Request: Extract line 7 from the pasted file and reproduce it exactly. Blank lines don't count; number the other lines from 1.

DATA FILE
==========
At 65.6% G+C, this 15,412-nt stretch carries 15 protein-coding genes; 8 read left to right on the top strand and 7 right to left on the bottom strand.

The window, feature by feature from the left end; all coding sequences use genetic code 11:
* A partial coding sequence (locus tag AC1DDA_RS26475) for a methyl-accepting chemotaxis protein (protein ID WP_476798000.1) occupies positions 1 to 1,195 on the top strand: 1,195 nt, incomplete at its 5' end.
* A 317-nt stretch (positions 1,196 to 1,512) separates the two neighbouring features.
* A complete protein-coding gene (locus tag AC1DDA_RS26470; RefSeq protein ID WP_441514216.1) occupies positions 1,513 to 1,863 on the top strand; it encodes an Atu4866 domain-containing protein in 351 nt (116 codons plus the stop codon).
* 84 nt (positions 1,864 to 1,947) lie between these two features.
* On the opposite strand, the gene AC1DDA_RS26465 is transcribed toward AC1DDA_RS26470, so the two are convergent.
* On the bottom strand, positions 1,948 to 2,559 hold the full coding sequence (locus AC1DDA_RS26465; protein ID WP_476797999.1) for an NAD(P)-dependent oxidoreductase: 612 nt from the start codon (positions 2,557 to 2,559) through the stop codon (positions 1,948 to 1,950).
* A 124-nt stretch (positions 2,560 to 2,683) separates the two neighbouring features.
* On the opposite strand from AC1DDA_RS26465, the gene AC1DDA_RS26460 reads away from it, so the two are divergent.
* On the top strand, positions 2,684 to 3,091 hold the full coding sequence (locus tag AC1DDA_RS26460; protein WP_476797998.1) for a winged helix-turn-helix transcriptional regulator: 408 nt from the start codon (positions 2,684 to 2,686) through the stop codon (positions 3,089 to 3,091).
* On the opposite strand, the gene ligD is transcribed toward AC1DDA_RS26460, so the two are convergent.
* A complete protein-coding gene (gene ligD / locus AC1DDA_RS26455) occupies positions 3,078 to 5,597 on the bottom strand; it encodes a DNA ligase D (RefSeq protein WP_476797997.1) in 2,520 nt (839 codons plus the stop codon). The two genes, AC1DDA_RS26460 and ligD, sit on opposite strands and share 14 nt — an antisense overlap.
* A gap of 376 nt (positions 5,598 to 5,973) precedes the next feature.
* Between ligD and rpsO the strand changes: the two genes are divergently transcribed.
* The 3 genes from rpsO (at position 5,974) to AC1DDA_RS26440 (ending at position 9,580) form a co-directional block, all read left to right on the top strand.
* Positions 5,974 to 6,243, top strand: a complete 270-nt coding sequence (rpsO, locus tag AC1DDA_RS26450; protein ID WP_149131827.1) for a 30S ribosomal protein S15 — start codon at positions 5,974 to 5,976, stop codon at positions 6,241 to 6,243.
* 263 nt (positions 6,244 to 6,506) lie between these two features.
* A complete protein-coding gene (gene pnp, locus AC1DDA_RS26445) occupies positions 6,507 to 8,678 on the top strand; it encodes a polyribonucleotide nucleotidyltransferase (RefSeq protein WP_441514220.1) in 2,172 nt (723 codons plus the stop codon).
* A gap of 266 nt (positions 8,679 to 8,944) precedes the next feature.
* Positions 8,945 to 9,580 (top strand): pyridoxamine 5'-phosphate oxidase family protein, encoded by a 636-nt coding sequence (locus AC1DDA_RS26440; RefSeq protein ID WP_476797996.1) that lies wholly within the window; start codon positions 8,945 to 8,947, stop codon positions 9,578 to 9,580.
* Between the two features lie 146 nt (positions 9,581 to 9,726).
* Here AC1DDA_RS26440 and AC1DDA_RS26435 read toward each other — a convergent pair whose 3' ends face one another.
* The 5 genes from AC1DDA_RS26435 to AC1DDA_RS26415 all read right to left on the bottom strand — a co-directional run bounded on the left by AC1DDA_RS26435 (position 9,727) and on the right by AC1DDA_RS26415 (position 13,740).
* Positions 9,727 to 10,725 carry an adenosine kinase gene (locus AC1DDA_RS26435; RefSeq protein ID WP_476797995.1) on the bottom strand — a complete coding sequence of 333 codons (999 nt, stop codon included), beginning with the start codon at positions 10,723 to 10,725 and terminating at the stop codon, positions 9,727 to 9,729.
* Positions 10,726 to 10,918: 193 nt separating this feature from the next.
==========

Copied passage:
* On the opposite strand, the gene AC1DDA_RS26465 is transcribed toward AC1DDA_RS26470, so the two are convergent.